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Hola es su centro para mantenerse informado, compartir ideas y conectarse con recursos. (Hola is your hub to stay informed, share ideas, and connect with resources in northern Illinois.)

Advocate hopes state grant will give housing relief to some asylum seekers already in Elgin

The city of Elgin received a 1.27 million dollar state grant to support asylum seekers. The biggest portion will assist asylum seekers with housing needs, just as the temperatures begin to drop.

Centro de Información is expected to administer the rental and utility assistance program.

Dianha Ortega-Ehreth, the executive director of the nonprofit, said staff were overjoyed with the possibility of offering some families rental and utility assistance, at least temporarily.

“Let me tell you, when I told our caseworkers that, to start putting a priority list together, because this funding was approved for the city of Elgin, they started crying,” Ortega-Ehreth said.

Rental assistance programs for asylum seekers were previously limited to those who were staying at shelters in Chicago.

“We can help with a lot of things, but it's hard to send them back outside,’ she said, “And so, this change was really a big deal.”

She said with the housing funding, they're prioritizing families, especially those with young children. She recalls reports of people being directed to police stations in Chicago as their only choice for shelter.

“We should not be okay with masses of people sleeping on the floors of police precincts – period,” she said, “but especially women who are pregnant or women who have infants, sleeping on the floors of police precincts.”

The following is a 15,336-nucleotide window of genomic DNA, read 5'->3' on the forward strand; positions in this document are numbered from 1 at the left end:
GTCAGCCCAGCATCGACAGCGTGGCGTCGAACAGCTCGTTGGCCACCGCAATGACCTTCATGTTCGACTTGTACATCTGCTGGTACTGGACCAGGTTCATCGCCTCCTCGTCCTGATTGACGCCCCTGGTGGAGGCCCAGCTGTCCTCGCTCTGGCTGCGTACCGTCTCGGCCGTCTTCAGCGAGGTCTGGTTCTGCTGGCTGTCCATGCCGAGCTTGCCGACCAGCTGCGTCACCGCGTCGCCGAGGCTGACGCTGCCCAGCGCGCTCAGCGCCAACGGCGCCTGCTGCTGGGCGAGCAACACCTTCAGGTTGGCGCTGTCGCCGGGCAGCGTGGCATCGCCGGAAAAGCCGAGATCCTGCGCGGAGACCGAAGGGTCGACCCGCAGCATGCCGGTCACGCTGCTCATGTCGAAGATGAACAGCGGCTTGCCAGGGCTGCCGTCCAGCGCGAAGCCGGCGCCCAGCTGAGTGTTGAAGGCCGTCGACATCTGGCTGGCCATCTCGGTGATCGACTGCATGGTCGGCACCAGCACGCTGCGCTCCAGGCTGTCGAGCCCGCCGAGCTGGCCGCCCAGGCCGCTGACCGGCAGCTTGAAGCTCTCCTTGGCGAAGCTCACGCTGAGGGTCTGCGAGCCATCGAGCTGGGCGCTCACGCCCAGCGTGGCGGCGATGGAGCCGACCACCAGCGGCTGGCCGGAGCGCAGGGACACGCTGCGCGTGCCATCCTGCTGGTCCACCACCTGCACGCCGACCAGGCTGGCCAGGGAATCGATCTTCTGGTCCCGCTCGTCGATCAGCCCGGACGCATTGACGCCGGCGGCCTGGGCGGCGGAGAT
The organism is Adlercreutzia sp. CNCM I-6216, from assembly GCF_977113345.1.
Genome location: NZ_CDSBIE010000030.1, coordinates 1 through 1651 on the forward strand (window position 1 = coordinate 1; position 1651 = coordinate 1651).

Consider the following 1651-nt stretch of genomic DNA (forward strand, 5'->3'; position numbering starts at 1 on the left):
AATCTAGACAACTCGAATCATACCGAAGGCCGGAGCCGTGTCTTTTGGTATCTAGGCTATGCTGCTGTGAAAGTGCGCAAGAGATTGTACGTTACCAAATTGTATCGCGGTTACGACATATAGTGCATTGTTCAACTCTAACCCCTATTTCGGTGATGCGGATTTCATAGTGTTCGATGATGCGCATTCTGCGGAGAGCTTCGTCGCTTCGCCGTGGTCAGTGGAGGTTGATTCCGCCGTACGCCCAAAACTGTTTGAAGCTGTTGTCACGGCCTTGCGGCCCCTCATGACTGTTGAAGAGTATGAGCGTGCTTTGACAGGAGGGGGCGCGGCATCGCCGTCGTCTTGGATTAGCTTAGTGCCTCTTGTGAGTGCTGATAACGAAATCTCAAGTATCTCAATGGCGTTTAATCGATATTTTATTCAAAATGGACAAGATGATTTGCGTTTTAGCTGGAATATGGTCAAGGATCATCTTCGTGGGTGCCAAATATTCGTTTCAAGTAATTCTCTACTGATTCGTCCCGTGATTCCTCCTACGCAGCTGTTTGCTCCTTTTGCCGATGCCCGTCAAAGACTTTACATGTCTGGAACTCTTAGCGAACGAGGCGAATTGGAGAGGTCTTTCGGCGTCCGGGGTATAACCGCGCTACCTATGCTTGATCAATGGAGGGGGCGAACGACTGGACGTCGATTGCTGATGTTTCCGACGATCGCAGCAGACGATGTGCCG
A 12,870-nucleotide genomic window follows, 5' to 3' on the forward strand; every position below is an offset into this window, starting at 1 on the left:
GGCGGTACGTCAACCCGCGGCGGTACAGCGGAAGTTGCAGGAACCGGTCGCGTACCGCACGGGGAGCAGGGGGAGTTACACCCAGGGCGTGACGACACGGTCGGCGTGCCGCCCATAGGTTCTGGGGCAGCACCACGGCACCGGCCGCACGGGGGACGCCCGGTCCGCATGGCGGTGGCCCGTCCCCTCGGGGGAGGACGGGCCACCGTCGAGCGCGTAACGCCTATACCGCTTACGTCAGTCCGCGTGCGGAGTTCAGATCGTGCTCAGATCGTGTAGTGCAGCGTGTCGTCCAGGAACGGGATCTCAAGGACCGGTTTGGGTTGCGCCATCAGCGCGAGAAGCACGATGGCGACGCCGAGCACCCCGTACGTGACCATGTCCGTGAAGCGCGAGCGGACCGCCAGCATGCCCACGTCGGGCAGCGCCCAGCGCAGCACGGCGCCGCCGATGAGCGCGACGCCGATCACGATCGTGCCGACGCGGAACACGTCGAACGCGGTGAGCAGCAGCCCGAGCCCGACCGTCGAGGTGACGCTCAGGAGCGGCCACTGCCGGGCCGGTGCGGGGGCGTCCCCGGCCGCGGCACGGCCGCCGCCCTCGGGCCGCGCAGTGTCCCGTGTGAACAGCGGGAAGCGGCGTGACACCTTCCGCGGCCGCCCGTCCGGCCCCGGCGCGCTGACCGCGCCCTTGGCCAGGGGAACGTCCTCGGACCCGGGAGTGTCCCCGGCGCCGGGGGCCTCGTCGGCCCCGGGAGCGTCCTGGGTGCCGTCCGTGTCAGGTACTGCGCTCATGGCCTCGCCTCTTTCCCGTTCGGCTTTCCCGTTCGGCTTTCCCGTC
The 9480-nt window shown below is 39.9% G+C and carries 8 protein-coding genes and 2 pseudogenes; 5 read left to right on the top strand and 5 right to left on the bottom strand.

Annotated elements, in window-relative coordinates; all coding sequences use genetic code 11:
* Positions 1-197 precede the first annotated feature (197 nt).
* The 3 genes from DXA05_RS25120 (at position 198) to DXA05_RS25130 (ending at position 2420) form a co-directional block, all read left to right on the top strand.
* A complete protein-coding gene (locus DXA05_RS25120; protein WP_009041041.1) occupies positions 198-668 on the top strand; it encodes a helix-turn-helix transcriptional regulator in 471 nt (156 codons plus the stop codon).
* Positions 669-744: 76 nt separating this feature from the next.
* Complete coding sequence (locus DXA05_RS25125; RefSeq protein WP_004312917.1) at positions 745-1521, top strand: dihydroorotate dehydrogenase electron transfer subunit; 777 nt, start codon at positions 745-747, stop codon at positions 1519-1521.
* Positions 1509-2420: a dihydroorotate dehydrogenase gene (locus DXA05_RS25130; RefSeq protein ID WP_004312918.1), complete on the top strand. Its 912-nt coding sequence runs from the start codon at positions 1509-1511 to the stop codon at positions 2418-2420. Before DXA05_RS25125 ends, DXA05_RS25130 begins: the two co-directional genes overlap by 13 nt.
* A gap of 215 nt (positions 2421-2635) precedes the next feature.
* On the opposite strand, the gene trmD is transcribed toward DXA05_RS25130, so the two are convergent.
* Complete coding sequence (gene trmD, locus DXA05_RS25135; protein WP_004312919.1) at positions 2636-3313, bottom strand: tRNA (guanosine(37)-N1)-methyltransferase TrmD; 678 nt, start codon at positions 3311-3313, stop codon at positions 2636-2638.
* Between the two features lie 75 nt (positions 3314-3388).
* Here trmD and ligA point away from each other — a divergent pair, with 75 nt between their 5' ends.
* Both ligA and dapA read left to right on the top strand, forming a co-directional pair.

“As soon as I heard that, I couldn't sleep,” she said.

No funding will go towards the construction of a mass shelter, but she believes the grant will help make a small dent in the larger challenge of housing.

“Ultimately, we want to help some families to basically just not be homeless, especially over the winter months,” she said.

She said they aim to help about 50 families who’ve already been seen by the organization.

While many asylum seekers have made their way to Illinois because they were bussed from Texas, she said most of the families who El Centro serves, choose to settle in Elgin.

There’s no official checkpoint, but she estimates that close to a 1,000 people have arrived in the area.

“They have somehow collected whatever money they had available and wanted to get to the Chicago area,” she said, “Either they had a friend or a cousin or a relative and decided to come here on their own.”

El Centro has been serving Latinos in the Greater Elgin area since 1972. The nonprofit hosts a welcoming center that is partially funded by the state. It serves as an entry point for new arrivals to get information and plug into to programs that help them integrate into the community. She said over the last year they’ve seen around 300 families. That’s a 400 percent increase from the previous year.

With some of state funding, they’ll be able expand their legal support services and hire another case worker who is specially trained to conduct thorough intake processes with new arrivals.